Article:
CARLTON FOOTY fans have never forgiven or forgotten Richmond ruckman Neil Balme’s vicious attack on Geoff Southby in a long-ago grand final – but now the champion full-back says that wasn’t as bad as it got against the Tigers. Chief writer RON REED has lunch with him:
AS MOST footy fans with long memories would know, legendary Carlton full-back Geoff Southby doesn’t exactly have fond memories of playing against a certain Richmond opponent with a reputation for taking no prisoners. That would be Neil Balme, right? Well, yes – it was Balme who delivered a thunderous punch to the head just before half-time of the 1973 Grand Final, severely concussing Southby and ending his involvement in the game, which the Tigers won. It is one of the most famous acts of violence in the game’s long history and, nearly 45 years later, both men are still asked about it every time they speak in public about their careers.
Both have done so recently – and separately – at the fortnightly Friday lunches hosted by Southby’s old Blues team-mate Perc Jones at the North Fitzroy Arms pub. Southby surprised the big audience he attracted when he revealed that there was a second Richmond opponent who “made Balme look like a pussycat” and if he had to choose between them, he would rather play on Balme any day.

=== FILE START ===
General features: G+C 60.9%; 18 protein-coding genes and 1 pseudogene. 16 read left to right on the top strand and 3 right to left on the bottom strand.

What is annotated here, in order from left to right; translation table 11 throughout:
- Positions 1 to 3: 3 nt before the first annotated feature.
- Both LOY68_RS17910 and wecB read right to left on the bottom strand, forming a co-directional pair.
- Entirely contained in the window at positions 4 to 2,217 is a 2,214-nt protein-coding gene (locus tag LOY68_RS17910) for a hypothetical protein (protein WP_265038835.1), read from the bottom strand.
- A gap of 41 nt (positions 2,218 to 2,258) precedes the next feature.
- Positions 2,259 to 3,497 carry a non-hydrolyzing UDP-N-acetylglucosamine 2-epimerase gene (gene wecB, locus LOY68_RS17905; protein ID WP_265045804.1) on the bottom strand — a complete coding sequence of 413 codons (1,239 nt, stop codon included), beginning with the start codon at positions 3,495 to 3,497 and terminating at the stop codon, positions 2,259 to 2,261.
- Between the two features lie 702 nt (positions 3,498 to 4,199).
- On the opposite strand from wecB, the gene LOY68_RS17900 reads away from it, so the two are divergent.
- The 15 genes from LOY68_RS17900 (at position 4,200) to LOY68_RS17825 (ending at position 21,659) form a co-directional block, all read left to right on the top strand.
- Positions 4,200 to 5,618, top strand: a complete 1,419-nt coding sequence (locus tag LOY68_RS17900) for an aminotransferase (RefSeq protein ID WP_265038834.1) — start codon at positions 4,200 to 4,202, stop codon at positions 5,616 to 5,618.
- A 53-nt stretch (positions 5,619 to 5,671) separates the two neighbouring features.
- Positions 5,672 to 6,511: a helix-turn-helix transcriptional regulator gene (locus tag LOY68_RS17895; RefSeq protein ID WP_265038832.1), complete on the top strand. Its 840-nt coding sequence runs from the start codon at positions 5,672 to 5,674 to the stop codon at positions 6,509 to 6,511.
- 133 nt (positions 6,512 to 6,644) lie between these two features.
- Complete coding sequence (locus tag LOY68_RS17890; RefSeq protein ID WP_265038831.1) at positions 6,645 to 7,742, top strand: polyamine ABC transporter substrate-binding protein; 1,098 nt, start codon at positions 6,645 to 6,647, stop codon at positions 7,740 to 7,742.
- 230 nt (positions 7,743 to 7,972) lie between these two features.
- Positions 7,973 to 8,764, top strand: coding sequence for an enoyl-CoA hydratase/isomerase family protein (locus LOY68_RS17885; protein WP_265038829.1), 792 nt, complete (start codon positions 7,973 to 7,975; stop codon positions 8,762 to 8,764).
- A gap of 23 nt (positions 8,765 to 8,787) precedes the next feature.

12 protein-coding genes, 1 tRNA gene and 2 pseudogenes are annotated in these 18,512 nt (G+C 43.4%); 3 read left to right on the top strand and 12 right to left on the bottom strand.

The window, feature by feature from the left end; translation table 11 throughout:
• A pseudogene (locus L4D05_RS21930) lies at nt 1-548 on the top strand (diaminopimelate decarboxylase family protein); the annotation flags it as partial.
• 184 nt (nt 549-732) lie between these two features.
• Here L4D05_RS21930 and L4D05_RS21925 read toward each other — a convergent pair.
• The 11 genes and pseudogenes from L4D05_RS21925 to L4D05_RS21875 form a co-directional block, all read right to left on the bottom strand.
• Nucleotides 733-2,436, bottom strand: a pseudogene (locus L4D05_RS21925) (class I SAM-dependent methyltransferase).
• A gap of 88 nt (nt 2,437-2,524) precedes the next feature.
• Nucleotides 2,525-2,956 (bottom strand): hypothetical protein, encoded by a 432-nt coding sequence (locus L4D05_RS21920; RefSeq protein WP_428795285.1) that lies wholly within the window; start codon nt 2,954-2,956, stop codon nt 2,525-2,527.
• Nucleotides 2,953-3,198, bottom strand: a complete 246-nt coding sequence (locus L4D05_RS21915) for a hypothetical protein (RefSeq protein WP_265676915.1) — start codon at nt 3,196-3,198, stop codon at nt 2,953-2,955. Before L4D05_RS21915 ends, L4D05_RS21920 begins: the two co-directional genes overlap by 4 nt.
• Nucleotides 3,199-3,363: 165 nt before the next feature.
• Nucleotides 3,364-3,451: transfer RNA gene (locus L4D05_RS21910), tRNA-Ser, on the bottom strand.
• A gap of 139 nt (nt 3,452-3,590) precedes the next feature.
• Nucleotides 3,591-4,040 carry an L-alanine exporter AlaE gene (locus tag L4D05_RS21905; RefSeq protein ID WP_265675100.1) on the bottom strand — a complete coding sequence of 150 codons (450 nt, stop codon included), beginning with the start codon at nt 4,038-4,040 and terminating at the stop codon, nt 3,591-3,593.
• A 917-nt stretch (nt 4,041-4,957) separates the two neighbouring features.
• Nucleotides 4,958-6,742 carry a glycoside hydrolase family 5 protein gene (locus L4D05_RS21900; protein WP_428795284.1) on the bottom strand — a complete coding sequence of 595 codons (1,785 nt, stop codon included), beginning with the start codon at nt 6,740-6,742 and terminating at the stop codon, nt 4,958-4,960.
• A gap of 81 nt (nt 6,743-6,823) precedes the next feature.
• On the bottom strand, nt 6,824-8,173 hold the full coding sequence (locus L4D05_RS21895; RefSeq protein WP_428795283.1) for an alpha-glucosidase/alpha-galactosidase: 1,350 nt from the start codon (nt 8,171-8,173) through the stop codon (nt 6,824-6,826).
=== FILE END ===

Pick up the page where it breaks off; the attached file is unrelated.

He was referring to Ricky McLean, who was a team-mate at Carlton before moving to the Tigers in 1972. Immediately he got there, he lined up on Southby in a practice match. “I outpaced him and then a big left hand came out and got me right on the nose. I couldn’t breathe out of my left nostril for a number of years. That was the legacy of Ricky McLean,” Southby said. “Balme had white line fever on the ground but McLean had it on and off the ground. I was shit scared of him when he was playing for Carlton, let alone when he was playing for Richmond.”
The Carlton website blueseum.org supports Southby’s memories of the colourful McLean, the son of Rod McLean, who was a dual premiership player for the Blues. “He took after his father in that he played his football for keeps,” it says. “A specialist full-forward who was six feet tall and built like the proverbial brick outhouse, McLean charged like a rhinoceros on the lead and heaven help any friend or foe in his path. He was strong in the air, a generally reliable left-foot kick for goal and loved nothing more than to intimidate his opponents. But as a consequence he ran foul of umpires and was suspended for a total of 30 matches.”
That’s 30 matches he didn’t play and 58 that he did, 19 for Carlton in six years on the list there and 39 in three years at Richmond, including the 72 Grand Final, which Carlton won. Mclean was also known for his friendship with the late Desmond “Tuppence” Moran, a prominent character in the underworld war that raged in Melbourne some years ago.
When Balme spoke at the Jones lunch late last year – Southby declined an invitation to attend, as did another old Blue, David McKay, who had also suffered at the hands, the fists actually, of the Richmond strongman – he said that he had made his peace with the old full-back. “Geoff is a lovely fellow and has forgiven me … I think,” he said. “He was far too good a player for his own good. It was a little unlucky I whacked him a bit too hard. It’s not something I’m particularly proud of, I must admit. I’m not that ashamed of myself because footy was different then – it’s kind of what happened.”